Featured & New Tasting Notes
Not sure how this compares to last year’s tea but this one is good. There is a light malty note along with a certain nutty flavor and some chocolate notes. This is definitely one of my favorite black teas.
I brewed this one time with 4 pearls or about 3 tsp leaf and 200 degree water in a 16oz Teavana Glass Perfect Tea Maker/Gravity Steeper for 3 minutes.
Flavors: Chocolate, Malt, Nutty
Got this yesterday. It is pretty nice. It has a malty note and I would say a chocolate note. Can’t say that it is better or worse than last year’s tea.
I brewed this one time in a Teavana Glass Perfect Tea Maker/Gravity Steeper with 3 tsp leaf and 200 degree water for 3 minutes.
Flavors: Chocolate, Malt
Buttery, custard-like, and a wee bit tart. Vegetal with the slightest whiff of coconut in the second steep, or am I dreaming that up?
My tastebuds may be clouded with vanilla chocolate.
Subsequent steeps ensured that no, I was not dreaming up the coconut. It’s there with the butter and the vegetal nature of the tea. Six or seven steeps later, it’s all still there. Gently, gently, but there.
This may be my first experience with tea from Chiang Rai, Thailand. I do so wish that I had had enthusiasm for tea exploration when I was there. Yeah, nope. No recollection of tea drinking adventures there. At all.
I bought a bunch of Tieguanyin samples and then opted for this as a smaller free sample, which is too bad because I’d take an Ali Shan over a Tieguanyin any day of the week (and I have so many Tieguanyin packs). Oh, well. That’s what this mass oolong drinking marathon is all about; getting my priorities straight!
I have two cups of this on the go: one is a gongfu style (+10sec) and the other is a “western” 1-2min steep at +200F. Both get a rinse, as usual.
Both cups emit a delicious concoction of vanilla, flowers, grass, corn husk, and even a hint of jam. The first cups are sweet, creamy, with notes of corn and jam. I taste a bit of coconut too. A butter note acts as a thickener to the broth, and make this a rich cup. Grass is, thankfully, not the distinctive force it’s been in some of the other green oolongs I’ve had of late; the vegetal notes are more distinctive in the western cup.
Anyways, there are lots of great notes on this tea, so I’m going to do the lazy thing and not ramble on about each individual steep.
Steep Count: 3 (x2) (ongoing)
Flavors: Butter, Coconut, Corn Husk, Cream, Floral, Grass, Jam, Kale, Vanilla
Cup Scent: butter, toasted nuts, flowers, savoury seaweed sprinkles (subtle)
To taste, it follows the precedent set by the scent, making for a savoury cup full of cream, butter, nuts, and gentle flowers. It’s probably the most mild “Jin Xuan,” natural or scented, I’ve had in recent times. It’s nothing special in my books, but it’s buttery-cream profile makes for a comforting cup, with excellent steep value.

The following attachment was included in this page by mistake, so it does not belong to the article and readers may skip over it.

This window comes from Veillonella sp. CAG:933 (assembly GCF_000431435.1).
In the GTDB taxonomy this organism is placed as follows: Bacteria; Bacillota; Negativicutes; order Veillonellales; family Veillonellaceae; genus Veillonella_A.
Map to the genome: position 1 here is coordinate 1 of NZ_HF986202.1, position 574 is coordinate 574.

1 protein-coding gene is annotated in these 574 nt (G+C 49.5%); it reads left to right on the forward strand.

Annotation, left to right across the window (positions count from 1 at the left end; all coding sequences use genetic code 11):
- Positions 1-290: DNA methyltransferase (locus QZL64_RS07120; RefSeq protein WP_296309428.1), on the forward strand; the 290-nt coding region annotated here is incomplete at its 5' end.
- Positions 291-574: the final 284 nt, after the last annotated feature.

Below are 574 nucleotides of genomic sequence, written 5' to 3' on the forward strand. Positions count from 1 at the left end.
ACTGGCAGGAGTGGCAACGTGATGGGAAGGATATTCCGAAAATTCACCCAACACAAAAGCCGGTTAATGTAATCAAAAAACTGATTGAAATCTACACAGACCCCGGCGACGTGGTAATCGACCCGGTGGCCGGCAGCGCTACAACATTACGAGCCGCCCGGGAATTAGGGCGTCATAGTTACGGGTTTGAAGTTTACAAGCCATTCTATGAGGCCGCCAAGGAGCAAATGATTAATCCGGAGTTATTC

I drank up all my other Jin Xuans, so it’s nice to discover I have some left. I didn’t realize what this was or pay too much attention when I initially placed an order online. It took seeing the unfurled leaves to realize what this was. Whoops.
Steep Count: 6
Florals reminiscent of dandelion came out strong on the third steep. It reminds me that dandelion wine is on my “too try” list.
Flavors: Butter, Cream, Dandelion, Floral, Roasted nuts, Vegetal
I spent a good part of yesterday at a silent meditation retreat in the city. This is the tea that I picked as the first one of the day to set me in motion. The rest of the day I spent with various oolongs.
My experience with 52Teas berried black teas has been that there hasn’t been enough berry. 52Teas appears to be remedying this issue here with this tea. Hurray for the tea to berry balance! The raspberry flavour is true and real and comes through with good proportion to the lovely black base.
Even though I had given the bag a good shake to distribute all things, I am not really detecting the piquant element here. Even if I squint.
Maybe the next cup or the one after that will be the spicy one.
I have considered that a bit of cream here would not go amiss. And vanilla cream, even better.
That said, a very enjoyable cup, nonetheless. I am starting this day off with another cup with similar results. Lovely.
Now if the neighbour with the tile cutter machinery would come to his senses and realize that it is Sunday and that construction noise is against the law. People, *&^%!